"Marching Bands of Manhattan" kind of reminds me of the band Semi-sonic. That's not a bad thing as I like the sound of Semi-Sonic, but it's merely an observation given to help you better picture the sound. It's a slower track, but does not lack in energy. Especially during what I would consider to be the undefined chorus, when the momentum begins to pick up with the repeating of lyrics and the building of the instruments. It's a great song to begin their album. "Different Names for the Same Thing" is not a lyrically heavy song as there are only two verses, but it has tremendous depth to it nonetheless. The music is a little unconventional in places with chord choices that may sound strange for a second and then pull you in with their originality and perfect placement in the song. It's incredibly slow until midway through when it finally adds percussion, but this only adds to the uniqueness of the track. The end of the track definitely sounds like it could also be featured in a "Grey's Anatomy" episode with its sudden intensity build.

"Someday You Will Be Loved" is a song which is not likely to be forgotten. The first thing to know about this song is that this chorus will get stuck in your head. Not only is the melody listener-friendly, the lyrics are simple and down to earth. They don't try to attain the status of "super intellectual dialect" which is a characteristic I find truly endearing. While the story is somewhat sad, with it's tale of break-up and the typical "you'll eventually find the right person" spiel, it's also sincerely hopeful. With the pace of this track, you have the ability to take in every word, as not to quickly forget it. This song will likely stay with you... "Crooked Teeth" is very likable with its playful melody and catchy chorus of "'Cause you can't find nothin' at all if there was nothin' there all along". I also really like the way that they phrase that line to fit with the rhythm of the song. They achieve an interesting sound with this technique. The big factors of "Crooked Teeth" are the playful lyrics and enjoyable musicality that you get when listening. It's definitely a fun song to sing along with.

"Brothers on a Hotel Bed" begins in a very ethereal manner with its light, soft piano melodies and soon turns very poetic. This is a song that I like to listen to more than sing along with. The title is a bit strange, but one of the last lines of the song is "'Cause now we say goodnight from our own separate sides like brothers on a hotel bed". The lyrics leading up to that ending are extremely poetic and well written. The soft percussion is reminiscent of that in a soft rock song, but unlike Michael Bolton's best, you'll want to listen to this one several more times. Other tracks on Plans include "Summer Skin", "Your Heart is an Empty Room", "What Sarah Said" and "Stable Song". These songs are lumped into similar categories for me. While I like them all and think that they are individually noteworthy songs, I feel that they can all be mentioned together due to their similarities. They are each relatively slow, but percussive songs. Each one is lyrically great, however musically, I get lost among these. In my opinion, they have the same level of memorability.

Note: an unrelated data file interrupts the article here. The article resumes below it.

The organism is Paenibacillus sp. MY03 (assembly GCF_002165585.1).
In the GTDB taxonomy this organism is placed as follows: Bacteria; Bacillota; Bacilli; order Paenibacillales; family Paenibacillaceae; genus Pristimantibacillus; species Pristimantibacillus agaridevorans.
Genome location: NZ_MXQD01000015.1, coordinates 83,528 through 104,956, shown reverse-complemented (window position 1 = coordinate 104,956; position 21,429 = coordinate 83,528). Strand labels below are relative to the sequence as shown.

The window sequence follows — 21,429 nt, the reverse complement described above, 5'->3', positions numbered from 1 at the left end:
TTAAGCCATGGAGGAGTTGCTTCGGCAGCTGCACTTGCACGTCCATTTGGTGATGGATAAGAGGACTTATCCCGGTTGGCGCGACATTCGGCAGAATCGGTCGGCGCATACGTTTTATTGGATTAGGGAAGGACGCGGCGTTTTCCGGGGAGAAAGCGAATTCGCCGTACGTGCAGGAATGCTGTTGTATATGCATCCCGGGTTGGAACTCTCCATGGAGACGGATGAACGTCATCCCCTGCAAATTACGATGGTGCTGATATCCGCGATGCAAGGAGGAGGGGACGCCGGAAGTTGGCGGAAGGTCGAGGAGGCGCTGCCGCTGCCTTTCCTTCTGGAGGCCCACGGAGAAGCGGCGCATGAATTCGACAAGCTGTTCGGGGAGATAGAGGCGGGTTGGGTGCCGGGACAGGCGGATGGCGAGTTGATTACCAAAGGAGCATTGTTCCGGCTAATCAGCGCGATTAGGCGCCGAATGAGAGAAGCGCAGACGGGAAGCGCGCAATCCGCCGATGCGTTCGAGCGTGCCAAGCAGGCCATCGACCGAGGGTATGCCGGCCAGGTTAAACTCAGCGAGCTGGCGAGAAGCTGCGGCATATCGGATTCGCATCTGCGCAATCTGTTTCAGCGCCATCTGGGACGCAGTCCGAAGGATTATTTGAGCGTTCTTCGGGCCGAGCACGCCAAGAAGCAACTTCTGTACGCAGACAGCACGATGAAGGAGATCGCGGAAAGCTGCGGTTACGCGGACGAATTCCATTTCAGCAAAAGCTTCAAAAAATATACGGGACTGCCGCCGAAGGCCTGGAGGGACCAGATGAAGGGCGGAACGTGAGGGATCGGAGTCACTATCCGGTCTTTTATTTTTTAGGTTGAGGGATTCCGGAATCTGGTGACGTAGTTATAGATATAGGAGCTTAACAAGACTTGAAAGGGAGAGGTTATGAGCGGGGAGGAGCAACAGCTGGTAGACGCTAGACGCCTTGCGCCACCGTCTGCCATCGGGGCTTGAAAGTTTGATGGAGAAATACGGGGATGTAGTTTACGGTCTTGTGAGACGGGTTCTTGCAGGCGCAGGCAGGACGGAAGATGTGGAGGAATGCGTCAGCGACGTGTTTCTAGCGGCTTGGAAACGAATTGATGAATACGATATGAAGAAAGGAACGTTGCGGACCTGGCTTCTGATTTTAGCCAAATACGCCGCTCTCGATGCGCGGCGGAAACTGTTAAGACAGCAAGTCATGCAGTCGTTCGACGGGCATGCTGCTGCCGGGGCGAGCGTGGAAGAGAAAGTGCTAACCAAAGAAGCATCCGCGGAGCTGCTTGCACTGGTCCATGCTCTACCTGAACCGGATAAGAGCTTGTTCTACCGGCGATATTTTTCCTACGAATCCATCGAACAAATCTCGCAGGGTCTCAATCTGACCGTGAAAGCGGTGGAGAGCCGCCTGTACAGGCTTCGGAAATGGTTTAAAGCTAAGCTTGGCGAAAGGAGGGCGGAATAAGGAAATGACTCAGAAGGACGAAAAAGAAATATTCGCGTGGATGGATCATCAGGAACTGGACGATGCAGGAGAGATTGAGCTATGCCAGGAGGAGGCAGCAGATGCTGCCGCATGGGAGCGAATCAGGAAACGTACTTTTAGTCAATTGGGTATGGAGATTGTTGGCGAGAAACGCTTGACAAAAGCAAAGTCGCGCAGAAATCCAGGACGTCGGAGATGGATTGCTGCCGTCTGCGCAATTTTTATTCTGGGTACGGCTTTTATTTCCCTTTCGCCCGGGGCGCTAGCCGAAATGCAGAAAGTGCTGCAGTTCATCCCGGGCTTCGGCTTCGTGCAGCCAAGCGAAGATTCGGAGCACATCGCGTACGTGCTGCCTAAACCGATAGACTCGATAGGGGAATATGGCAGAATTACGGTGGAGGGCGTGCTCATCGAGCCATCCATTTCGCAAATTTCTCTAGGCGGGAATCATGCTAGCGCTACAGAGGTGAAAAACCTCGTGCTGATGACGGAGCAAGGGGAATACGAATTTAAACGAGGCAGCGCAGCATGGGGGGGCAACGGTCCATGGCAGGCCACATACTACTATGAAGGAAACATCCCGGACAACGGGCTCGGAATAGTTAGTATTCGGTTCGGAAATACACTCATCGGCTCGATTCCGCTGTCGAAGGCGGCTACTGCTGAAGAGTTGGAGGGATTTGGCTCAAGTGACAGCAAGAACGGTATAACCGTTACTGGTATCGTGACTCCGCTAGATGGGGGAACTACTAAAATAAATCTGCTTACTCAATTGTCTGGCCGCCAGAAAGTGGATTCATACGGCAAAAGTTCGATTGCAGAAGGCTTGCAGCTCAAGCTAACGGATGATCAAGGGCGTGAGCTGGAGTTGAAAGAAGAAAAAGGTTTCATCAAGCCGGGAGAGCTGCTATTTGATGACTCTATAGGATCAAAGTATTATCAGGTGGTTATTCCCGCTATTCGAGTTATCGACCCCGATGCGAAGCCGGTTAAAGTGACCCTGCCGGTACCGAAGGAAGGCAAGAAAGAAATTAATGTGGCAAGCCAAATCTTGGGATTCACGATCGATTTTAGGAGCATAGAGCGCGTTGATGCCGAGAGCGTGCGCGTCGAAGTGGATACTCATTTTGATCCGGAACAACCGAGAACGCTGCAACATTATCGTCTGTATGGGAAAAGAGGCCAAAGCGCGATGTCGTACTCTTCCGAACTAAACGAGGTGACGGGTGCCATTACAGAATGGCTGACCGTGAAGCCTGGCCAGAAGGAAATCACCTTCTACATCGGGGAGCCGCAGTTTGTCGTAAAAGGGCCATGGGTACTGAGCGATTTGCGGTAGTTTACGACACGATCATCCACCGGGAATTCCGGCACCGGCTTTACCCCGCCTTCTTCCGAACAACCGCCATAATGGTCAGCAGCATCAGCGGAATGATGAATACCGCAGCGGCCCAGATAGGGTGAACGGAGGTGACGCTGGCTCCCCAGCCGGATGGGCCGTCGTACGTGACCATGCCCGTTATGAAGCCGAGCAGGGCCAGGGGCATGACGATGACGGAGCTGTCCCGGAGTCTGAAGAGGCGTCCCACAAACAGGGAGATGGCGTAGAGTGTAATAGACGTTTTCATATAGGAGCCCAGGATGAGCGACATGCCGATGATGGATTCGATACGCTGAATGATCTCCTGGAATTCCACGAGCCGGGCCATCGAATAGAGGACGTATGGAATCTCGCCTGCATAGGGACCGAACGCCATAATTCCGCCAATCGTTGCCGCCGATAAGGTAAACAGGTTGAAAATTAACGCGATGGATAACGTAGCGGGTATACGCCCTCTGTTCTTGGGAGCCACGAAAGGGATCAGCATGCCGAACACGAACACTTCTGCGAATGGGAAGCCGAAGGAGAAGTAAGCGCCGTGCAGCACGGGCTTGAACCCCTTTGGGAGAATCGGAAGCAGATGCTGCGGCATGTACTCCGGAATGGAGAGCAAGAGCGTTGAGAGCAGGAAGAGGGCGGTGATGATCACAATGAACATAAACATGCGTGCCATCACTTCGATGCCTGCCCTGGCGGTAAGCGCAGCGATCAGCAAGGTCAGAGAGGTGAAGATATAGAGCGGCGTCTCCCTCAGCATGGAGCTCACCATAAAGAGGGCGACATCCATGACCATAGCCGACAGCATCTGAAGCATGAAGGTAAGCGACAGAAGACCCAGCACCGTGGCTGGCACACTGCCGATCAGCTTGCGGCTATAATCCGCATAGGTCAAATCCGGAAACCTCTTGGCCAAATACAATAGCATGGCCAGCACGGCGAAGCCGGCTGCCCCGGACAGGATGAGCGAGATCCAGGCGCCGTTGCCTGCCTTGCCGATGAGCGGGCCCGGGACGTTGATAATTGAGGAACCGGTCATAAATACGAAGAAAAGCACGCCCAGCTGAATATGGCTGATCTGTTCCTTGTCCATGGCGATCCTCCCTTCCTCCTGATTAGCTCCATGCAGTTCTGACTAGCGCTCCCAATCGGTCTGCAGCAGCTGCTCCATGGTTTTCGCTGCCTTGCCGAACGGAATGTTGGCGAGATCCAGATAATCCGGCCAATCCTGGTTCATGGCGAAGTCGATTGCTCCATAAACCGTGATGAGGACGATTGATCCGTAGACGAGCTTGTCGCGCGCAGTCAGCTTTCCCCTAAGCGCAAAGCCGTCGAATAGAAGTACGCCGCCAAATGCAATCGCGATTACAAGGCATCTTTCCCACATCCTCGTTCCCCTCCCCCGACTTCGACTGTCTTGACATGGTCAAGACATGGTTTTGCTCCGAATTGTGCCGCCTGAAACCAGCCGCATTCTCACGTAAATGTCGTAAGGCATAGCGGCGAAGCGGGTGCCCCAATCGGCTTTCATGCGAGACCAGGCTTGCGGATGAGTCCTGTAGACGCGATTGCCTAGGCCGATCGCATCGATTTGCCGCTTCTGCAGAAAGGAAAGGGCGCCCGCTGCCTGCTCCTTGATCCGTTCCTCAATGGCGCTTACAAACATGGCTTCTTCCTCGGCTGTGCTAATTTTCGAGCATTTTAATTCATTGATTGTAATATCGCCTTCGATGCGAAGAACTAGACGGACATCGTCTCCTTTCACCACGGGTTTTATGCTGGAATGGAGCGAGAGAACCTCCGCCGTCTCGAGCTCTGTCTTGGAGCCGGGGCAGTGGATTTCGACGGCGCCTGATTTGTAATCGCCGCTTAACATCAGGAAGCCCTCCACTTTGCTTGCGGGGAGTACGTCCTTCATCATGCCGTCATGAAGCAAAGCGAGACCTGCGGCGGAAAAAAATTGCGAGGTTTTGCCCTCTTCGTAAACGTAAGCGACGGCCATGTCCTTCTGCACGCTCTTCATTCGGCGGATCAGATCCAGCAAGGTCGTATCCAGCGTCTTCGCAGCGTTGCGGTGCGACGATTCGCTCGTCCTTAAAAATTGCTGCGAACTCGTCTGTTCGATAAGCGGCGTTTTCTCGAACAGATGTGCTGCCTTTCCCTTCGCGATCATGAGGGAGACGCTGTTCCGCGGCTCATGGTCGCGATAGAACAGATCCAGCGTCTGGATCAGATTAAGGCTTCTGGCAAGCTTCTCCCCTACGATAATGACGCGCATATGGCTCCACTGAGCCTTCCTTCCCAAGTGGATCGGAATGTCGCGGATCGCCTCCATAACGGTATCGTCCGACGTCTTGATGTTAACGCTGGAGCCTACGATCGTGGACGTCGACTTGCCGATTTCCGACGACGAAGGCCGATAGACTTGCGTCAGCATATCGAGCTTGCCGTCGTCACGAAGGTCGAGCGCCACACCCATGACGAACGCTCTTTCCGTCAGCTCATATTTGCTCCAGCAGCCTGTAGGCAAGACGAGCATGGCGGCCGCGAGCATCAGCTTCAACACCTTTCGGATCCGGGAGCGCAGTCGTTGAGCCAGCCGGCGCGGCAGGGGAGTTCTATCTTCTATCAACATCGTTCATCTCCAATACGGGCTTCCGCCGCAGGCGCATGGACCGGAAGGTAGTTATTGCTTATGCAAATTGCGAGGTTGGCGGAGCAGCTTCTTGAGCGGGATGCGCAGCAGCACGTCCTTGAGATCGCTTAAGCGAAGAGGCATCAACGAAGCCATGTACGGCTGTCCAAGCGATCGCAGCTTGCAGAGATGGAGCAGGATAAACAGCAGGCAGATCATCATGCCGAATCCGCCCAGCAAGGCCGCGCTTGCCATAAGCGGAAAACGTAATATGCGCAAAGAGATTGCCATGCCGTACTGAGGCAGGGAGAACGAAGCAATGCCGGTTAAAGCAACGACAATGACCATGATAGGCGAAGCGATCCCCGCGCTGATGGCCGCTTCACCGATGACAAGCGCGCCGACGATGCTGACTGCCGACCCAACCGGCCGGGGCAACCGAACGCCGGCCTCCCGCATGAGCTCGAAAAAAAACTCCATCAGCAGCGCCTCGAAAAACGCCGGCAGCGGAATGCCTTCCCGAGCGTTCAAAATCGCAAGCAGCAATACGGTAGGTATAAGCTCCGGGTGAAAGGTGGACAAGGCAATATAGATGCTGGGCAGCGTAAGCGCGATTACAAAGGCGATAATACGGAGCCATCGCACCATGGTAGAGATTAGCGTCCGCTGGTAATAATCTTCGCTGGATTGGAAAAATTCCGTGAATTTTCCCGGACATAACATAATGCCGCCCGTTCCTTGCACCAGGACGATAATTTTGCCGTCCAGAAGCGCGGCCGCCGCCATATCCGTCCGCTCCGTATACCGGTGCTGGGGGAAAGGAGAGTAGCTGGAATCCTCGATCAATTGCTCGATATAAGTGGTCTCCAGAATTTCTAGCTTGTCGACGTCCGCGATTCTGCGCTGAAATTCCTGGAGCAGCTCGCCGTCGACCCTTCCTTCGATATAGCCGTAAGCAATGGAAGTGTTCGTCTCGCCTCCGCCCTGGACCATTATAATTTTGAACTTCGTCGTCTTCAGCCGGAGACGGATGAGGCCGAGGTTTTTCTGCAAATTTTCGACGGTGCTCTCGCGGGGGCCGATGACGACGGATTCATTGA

There are no bad songs on Plans; not one. In fact, most of them are flat out great! Some will leaving you singing, most will leave you pondering and in fact, one might leave you crying. They are all fascinating and definitely worth checking out. I recommend Plans for anyone looking for a great album or just a fan of "Grey's Anatomy"! Happy listening!

Key Tracks
1. Soul Meets Body
2. Different Names for the Same Thing
3. I Will Follow You into the Dark
4. Someday You Will Be Loved
5. Crooked Teeth

8 out of 10 stars

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Moods - Poetic

So Death Cab for Cutie Week marches on here at Audio Overflow. Today's Moods playlist is less a mood and more of an adjective, though I suppose they're both the same thing. As many of you are well aware of, Ben Gibbard is one of my favorite lyricists of all time. His words can be clever, touching, depressing, and vivid; and they almost never disappoint. So in honor of this man's pen, I've decided to make today's playlist a collection of what I feel are some of Death Cab for Cutie's most poetic lyrics. They're not always the best songs, but these words are beautiful. Hopefully that will be enough for you.